Begonias are some of the most beautiful and diverse houseplants you can grow. They have a reputation for being tricky at times, and I wouldn’t disagree with this. However, if you find your begonia wilting, there is usually an easily identifiable cause that can be fixed. This article is going to show you how to fix your drooping begonia and give you some tips to make sure it doesn’t happen again.
Overwatering and underwatering are the most common causes of a begonia wilting. Begonias wilt quickly once their soil dries out, but maintaining excessively wet soil can also result in dramatic wilting due to root rot. Temperature stress, transplant shock, pests, and disease can also cause drooping.
Unfortunately, there are several reasons why your begonia may be wilting, so you’ll need to do a little detective work to find out what has gone wrong. Thankfully, the tips in this article can help you easily work out the cause and fix most problems.
How To Fix A Wilting Begonia
The most important thing to do first is to assess your begonia’s growing conditions and work out if there are any major problems that could have resulted in your begonia’s leaves drooping.
Check how wet the soil is – Begonias don’t like completely dry or waterlogged soil.
Check the pot you are using – Make sure it has plenty of drainage holes to let the excess water drain away after watering.
Think about where your plant is located – Low light conditions make overwatering much more likely, as your plant’s water needs will reduce dramatically in low light. Placing your plant in intense direct sunlight is not a great option either, as this can cause leaf scorching and wilting due to rapid water loss from the plant.
Consider the soil – Begonias like their soil to hold onto some moisture, but excess water should drain easily. If water pools on the surface of the soil for more than a few seconds when watering, the soil is not sufficiently well-draining.
Check the humidity level – Humidity below 40% makes wilting much more likely.
Examine your plant for pests – Many pests like to feed on begonias, accelerating water loss from your plant, causing wilting in the case of a significant infestation.
Check for infection – Black or brown patches on the leaves may indicate infection. Pathogens such as pythium spread rapidly to the roots, stems, and leaves, quickly resulting in your plant dying.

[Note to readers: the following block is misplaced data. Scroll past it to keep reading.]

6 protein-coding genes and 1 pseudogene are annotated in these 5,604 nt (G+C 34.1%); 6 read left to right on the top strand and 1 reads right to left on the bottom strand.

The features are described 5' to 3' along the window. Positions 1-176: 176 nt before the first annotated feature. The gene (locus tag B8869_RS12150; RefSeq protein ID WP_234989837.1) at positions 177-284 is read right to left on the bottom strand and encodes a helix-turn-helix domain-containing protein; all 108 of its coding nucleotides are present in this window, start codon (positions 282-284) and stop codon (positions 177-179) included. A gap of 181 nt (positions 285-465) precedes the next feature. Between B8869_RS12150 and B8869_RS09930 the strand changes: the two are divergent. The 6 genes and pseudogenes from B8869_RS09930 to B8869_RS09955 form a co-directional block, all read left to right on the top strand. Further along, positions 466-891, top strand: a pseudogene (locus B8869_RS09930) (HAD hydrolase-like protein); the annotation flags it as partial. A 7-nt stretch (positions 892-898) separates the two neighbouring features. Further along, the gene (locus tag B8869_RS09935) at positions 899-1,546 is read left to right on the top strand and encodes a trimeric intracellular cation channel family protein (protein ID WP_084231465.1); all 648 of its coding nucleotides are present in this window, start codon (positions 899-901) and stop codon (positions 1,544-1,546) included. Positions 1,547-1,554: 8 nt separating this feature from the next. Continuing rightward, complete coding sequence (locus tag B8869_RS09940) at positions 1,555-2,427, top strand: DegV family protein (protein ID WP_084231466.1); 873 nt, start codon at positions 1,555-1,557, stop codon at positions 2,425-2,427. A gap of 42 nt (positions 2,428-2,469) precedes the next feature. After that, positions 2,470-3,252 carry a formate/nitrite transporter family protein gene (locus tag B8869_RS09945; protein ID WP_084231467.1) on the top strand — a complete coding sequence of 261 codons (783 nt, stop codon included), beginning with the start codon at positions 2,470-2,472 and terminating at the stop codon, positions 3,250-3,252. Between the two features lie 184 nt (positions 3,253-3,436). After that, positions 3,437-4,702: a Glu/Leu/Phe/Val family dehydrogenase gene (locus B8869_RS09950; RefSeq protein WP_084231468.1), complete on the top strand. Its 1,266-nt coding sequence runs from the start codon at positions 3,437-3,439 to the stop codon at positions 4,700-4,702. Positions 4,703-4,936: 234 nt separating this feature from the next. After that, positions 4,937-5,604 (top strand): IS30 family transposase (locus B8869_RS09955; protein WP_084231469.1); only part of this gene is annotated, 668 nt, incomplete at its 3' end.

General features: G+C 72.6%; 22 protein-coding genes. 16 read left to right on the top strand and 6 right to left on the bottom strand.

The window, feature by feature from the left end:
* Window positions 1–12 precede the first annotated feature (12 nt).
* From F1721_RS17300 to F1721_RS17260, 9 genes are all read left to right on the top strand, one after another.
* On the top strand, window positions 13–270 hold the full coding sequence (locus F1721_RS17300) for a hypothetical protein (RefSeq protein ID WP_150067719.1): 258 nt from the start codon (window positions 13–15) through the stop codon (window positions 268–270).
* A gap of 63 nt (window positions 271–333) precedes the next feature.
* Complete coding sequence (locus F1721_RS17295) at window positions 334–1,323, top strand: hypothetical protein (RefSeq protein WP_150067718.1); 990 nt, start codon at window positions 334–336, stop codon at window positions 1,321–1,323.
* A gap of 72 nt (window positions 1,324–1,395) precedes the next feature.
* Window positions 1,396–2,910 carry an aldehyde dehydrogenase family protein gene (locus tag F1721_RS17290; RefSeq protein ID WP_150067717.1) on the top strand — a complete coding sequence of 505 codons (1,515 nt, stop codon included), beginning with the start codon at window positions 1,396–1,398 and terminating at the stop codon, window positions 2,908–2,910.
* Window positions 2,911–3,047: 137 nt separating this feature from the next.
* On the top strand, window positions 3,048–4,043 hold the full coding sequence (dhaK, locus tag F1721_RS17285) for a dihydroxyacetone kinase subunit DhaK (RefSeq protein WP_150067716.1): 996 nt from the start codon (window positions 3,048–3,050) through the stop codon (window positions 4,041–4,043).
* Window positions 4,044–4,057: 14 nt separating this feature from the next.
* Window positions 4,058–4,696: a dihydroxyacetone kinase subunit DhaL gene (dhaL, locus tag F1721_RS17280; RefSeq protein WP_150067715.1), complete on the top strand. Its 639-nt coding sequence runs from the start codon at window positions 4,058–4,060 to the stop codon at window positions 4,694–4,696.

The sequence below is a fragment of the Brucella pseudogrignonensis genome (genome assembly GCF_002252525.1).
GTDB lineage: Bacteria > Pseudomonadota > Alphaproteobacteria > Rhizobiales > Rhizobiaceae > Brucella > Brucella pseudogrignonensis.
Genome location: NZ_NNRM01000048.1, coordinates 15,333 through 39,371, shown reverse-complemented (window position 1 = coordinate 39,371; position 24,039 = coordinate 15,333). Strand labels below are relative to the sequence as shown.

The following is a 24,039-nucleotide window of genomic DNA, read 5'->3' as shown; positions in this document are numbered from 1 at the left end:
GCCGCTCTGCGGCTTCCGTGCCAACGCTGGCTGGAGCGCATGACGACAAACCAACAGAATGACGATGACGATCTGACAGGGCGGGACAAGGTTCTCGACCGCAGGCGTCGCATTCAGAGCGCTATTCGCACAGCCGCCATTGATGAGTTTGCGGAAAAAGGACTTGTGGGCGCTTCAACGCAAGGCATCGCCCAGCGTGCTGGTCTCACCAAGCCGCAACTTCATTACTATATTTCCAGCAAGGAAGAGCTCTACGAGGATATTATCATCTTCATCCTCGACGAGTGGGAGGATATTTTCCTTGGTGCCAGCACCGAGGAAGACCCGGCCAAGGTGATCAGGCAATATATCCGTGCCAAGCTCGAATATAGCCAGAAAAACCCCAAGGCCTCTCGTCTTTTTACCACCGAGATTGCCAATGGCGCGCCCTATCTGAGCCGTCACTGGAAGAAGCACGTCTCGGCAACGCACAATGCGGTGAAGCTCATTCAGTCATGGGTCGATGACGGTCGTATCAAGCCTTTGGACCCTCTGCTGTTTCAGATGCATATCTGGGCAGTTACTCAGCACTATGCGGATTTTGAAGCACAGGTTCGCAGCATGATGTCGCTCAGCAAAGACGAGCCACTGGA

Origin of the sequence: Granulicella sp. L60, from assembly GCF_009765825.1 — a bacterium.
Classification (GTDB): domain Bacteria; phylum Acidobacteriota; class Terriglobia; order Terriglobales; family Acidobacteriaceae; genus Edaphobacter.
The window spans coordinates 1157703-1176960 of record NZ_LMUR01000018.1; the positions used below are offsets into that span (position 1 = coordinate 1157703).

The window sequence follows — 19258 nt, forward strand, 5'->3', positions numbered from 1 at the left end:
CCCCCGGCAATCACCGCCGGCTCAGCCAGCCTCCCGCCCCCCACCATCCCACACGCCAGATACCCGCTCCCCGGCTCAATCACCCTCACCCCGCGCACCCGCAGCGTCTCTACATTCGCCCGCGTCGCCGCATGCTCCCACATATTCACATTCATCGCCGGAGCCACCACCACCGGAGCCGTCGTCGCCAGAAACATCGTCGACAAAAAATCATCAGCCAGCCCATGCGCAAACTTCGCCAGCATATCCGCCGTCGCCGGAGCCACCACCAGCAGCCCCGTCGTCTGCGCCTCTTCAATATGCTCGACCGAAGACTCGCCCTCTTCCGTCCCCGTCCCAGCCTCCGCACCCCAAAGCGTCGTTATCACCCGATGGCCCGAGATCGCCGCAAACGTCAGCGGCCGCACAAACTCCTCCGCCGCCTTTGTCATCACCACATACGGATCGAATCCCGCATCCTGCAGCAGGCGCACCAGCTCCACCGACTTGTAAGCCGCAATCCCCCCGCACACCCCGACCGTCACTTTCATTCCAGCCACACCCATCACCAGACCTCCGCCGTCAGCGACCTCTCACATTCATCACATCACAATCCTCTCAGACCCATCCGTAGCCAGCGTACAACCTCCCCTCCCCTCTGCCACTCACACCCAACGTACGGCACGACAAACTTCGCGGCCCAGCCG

8 Causes Of A Wilting Begonia And How To Fix Them
Let’s look at each of the common causes of begonia leaves drooping to help you work out what the issue is with your plant. I’ll talk you through the symptoms to look for, as well as what steps to take to nurse your plant back to health.
Let’s start with a fairly simple one. If you let the soil of your begonia dry out completely, it will wilt spectacularly before too long. This will happen quickly with certain types of begonia such as Begonia rex varieties and Begonia maculata for example. Wax begonias (Begonia semperflorens) tend to be much more tolerant to drought.
If you see your begonia wilting dramatically, just feel the soil. Dig your finger down a few inches into the soil, and if at least the top few inches feel fairly dry, then underwatering is the most likely cause of the problem.
How To Prevent Your Begonia Drooping Due To Underwatering
The most obvious thing is to check your plant every few days and check to see if it needs to be watered. Make sure to dig your finger into the soil to see how dry it is before watering it. I also find it really helps to lift the pot to test the weight. Dry soil feels much lighter than wet soil, and after a while you’ll be able to tell instantly whether your plant needs watered.
It’s not enough to just add a little sip of water to the top of the soil. Often this only gets a tiny portion of the soil wet, and very little gets to the roots. This can lead to you thinking the plant has plenty of water, when in reality, it is parched.
Soak the soil completely until water runs freely out the drainage holes. Bear in mind that very dry soil can sometimes repel water, so you may be better adding a bit of water at a time over the space of a few minutes to ensure the soil is well soaked.
Your wilting begonia should perk up within a few hours and be back to normal within a day or so. It’s generally best to water your begonia before it is showing any signs of wilting, but I’ve generally found that most begonias recover well after occasional wilting due to underwatering.
Watering seems so easy, but it’s really an art that takes practice and skill to get right. You can read my article about watering houseplants for some more tips to get it right.
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